There’s a lot of things that make Playground Games' most recent entry into the Forza Horizon series stand out as the strongest. The beautiful and huge rendition of the UK countryside is one of the most well-executed locations we’ve seen in a driving game. It’s endlessly fun to plow through the picturesque hills of England and Scotland, it looks incredible, and there’s a staggering amount of content. Simply put: Forza Horizon 4 is one of the finest open world racing games ever made.
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However, the thing that makes it truly stand out is its unique use of seasons. Every week the game world’s season rotates between Summer, Autumn, Winter, and Spring. The land is transformed and the content gets a slight reshuffling. I feel like I’m reading from the game’s marketing script when I speak of how the game’s rotating seasons redefines the game week after week, bringing new life to the sprawling English countryside every seven days, but that doesn’t make it any less true.
I had my doubts that it would be anything more than a cool gimmick that would change the aesthetics of the game every week. The end result is far more interesting. It provides a periodic shift in the gorgeous dynamic weather effects that create a wholly new terrain to play with. It demands that you engage with the huge range of cars and trucks available instead of just playing the game with that one car. Forza Horizon 4 is the first racing game since Burnout Paradise to make me actually want to drive everything I can get my hands on because the differences actually feel meaningful. Playing with nothing but that superfast sports car you bought won’t get you very far in Winter, where the slopes are hazardous and the roads become treacherously slippery.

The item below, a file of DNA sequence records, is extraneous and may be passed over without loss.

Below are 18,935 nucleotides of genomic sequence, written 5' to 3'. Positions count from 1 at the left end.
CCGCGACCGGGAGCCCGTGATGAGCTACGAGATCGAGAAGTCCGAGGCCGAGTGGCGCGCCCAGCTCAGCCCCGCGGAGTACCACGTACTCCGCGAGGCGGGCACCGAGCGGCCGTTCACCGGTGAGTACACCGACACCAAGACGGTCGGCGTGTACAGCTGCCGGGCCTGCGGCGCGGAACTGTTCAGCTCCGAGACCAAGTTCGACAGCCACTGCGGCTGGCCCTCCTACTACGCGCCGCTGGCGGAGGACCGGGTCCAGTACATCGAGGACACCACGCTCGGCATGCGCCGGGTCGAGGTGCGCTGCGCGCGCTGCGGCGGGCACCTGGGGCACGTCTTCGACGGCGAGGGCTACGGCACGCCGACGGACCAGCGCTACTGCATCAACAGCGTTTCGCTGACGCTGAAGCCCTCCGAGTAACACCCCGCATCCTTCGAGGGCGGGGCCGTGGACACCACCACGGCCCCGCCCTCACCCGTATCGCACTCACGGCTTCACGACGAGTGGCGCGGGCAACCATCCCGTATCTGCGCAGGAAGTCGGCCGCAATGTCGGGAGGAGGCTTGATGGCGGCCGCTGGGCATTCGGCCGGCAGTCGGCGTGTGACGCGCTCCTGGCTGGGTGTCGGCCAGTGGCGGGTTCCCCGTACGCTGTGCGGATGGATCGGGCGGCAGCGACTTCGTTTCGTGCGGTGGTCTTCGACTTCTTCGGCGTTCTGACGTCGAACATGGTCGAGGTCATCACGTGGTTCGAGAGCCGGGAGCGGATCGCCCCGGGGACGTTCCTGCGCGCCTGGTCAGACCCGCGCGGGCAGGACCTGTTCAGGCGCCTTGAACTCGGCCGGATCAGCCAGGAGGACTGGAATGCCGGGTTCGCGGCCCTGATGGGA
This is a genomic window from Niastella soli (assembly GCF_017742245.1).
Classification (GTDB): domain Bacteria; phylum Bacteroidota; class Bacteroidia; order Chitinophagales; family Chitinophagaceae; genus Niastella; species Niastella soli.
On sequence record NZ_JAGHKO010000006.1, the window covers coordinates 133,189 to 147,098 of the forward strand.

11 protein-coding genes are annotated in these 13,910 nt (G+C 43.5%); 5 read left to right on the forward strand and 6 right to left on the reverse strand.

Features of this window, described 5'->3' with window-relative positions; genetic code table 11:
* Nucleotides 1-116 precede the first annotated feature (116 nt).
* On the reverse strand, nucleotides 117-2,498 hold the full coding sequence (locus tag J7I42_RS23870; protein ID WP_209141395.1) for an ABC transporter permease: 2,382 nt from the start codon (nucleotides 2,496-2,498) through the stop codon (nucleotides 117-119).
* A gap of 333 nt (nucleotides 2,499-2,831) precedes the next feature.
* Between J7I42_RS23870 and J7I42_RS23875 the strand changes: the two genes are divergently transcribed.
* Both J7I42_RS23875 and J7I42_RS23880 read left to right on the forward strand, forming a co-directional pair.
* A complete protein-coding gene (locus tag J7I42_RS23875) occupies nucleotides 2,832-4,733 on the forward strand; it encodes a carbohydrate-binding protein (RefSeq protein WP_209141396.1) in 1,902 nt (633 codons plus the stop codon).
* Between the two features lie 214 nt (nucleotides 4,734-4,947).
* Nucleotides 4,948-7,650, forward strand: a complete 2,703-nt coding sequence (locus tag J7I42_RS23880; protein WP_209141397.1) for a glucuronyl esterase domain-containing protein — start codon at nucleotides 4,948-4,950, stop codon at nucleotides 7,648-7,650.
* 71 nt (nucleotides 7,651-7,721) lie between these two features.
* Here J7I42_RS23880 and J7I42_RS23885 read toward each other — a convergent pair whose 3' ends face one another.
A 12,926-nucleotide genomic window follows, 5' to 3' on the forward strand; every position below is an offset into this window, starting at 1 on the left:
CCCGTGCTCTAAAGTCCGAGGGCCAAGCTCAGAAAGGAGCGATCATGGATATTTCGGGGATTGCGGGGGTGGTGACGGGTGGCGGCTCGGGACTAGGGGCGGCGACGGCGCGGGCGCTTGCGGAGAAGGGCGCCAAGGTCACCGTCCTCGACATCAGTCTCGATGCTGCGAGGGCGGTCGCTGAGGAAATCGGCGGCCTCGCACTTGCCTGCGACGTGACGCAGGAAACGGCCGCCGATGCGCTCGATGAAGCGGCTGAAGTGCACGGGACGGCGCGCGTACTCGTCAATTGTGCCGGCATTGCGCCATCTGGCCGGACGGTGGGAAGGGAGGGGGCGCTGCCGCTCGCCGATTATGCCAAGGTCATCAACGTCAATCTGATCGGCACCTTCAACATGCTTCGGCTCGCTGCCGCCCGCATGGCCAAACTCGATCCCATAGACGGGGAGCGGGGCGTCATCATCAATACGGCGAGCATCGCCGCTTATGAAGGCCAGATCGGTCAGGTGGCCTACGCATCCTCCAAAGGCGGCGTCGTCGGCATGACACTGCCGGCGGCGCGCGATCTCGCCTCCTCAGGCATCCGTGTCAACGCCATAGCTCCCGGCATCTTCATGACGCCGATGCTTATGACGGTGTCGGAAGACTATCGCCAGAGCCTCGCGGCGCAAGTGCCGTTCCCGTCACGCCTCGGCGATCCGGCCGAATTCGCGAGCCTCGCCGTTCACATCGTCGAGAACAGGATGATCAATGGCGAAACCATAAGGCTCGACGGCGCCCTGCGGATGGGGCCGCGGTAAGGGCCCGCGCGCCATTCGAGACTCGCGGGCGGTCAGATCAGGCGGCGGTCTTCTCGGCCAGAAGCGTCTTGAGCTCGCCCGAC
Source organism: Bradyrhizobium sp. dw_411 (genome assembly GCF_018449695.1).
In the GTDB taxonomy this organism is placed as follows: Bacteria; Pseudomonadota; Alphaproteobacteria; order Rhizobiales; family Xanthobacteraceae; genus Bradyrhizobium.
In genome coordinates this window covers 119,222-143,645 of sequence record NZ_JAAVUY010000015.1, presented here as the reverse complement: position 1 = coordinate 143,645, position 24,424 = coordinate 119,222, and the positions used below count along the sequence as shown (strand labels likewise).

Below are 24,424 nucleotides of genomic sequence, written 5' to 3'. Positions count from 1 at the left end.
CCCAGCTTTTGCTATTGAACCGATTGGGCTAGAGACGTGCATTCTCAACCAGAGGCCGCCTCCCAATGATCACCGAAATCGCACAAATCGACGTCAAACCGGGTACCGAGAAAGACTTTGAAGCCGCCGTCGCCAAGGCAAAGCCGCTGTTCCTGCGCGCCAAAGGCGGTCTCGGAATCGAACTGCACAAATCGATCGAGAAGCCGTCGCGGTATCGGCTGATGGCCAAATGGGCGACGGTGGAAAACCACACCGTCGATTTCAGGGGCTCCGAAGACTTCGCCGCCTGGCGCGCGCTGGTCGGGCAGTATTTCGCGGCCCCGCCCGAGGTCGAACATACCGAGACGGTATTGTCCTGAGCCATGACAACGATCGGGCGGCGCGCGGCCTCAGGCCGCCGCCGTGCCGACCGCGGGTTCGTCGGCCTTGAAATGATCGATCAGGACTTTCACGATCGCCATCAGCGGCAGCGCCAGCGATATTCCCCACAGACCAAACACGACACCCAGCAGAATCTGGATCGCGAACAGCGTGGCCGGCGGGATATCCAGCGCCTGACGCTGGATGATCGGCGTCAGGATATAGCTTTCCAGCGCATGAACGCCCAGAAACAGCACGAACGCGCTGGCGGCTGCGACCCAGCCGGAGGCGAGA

The weekly reshuffling of races and events, including some that are only available during certain seasons, provides a reason to come back week after week. Maybe you put down the game and come back to it next week. The whole world will be different, presenting a radically different experience and a nice variety of fresh activities to engage with. Combine this with the always-online nature of the world, which has multiplayer events appearing for all players, Forza Horizon 4 is the most successful distillation of a living world in a racing game.
Check out our review of Forza Horizon 4, which calls it a game that “sets a soaring new standard for driving games that competitors should be afraid of”.